How I became an acoustic singer in the UK part 1

February 17, 2018

How does anyone get into music? It usually starts with their parents. Mine were of the hippie-ish persuasion (meaning they smoked weed in their past but still ended up with a mortgage) and our house was endlessly pumping tunes from the 60's and beyond from class acts, like The Beatles, The Rolling Stones, Bob Dylan, The Clash, Bruce Springsteen, Radiohead, Oasis and more.

 

 

So I was always going to love music because it was the culture I was raised on but becoming an acoustic guitarist followed a string of failed endeavors. Like most kids I tried my hand at a lot of hobbies and after-school activities. The list includes:




Rollerblading

Football

Basketball

Tennis

Golf

Keyboard

Making dens

Skateboarding

Hockey

Rugby

Being antisocial

And other stuff that you won't get the reference to if you didn't grow up in the South West of the UK.



One day, my parents had taken me shopping in the inglorious town of Swindon, where they were, as usual, exploring the biggest amount of charity shops humanly possible. My mum would be looking for what can only be described as "any old tat", whilst my dad's search was far more focused. He would flip through literally 1000's of CDs in the quest for 2 things:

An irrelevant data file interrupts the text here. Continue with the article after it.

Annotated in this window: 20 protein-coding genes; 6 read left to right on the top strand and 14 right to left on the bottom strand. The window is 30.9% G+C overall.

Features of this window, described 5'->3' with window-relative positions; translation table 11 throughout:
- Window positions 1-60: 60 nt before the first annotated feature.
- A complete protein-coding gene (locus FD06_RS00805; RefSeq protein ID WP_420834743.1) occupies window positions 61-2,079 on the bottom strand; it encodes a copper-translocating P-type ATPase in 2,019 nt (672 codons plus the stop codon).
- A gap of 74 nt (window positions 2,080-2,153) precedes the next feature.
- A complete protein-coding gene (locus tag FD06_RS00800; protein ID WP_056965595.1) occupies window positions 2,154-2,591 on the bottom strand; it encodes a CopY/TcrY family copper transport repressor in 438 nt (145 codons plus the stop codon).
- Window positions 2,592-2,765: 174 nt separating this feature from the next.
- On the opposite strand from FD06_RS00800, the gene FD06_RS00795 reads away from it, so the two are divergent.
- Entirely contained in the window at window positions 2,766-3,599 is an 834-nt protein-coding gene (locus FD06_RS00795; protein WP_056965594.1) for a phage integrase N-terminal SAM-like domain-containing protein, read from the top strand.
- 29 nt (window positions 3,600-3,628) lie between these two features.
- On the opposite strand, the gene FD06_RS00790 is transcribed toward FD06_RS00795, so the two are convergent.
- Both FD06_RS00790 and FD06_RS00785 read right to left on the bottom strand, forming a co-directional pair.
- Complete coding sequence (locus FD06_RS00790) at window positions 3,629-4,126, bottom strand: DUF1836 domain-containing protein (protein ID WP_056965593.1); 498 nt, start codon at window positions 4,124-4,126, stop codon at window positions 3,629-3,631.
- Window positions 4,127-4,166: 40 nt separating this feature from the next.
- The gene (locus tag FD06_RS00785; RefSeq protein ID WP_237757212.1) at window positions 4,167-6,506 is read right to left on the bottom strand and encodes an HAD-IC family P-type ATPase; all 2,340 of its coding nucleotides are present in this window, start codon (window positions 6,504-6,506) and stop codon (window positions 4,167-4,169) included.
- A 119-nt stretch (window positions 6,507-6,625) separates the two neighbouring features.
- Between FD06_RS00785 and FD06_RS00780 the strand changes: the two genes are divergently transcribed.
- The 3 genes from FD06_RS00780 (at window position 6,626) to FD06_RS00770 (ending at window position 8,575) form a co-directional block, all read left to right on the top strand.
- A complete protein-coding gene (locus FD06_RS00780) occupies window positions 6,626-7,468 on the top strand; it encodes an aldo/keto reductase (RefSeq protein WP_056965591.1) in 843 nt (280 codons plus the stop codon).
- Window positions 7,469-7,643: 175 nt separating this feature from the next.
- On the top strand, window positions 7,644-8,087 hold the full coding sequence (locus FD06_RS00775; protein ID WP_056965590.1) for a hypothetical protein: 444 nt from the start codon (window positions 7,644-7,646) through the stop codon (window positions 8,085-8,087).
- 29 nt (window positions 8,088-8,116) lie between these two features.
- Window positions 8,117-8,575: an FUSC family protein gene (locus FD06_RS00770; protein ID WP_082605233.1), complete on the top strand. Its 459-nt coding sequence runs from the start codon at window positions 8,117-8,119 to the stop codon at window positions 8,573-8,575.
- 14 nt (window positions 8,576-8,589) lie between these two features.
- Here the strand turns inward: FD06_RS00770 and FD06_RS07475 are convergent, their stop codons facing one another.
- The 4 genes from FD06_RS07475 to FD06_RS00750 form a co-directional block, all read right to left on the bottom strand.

1) Something he had "heard good things about", usually from the NME or Uncut magazine.


2) A bargain.


Sometimes a 4-hour "chazza shop" binge would yield nothing but blistered hands and a broken spirit. Whilst others would result in my dad's backpack being loaded with dozens of albums, all of which would get his full and undivided attention as he sat in his living room chair, smoked a cigarette, and played it from beginning to end with meticulous attention.



During one such session in the Swindon Cash Converters, I spotted a green Crafter, semi-acoustic guitar hanging on the wall. It wasn't the most expensive acoustic guitar in the shop, but damn I wanted to play it. Lingering by the guitars for about 45 minutes, my dad finally made it to a section of the CDs where I could catch his eye in a hopeful bid to employ some miraculous mind-altering technique which would break his decades-in-the-making penny-pinching...no such luck. If there were two things my dad would not do they were:



1) Give in to any kind of pressure or bullying.

2) Spend money if he didn't really need to and/or wasn't getting a damn good deal.



Fortunately, my mum, who had only just caught up with us from another charity shop which she had unburdened of it's clutter, came in and almost instantly asked me where dad was. After telling her and then going back to stare at the Crafter, she sensed something was afoot. Needless to say, not long later I was walking down Swindon high street carrying my first, of many, guitars.



My dad, £120 lighter than he would have liked, gave me a biting yet important jibe. He said that the guitar would probably end up under the bed, along with all the other hobby paraphernalia. This comment, instead of hurting me to my core, lit a fire under my ass...



Come back soon for Part 2 of how I became an acoustic singer in the UK.


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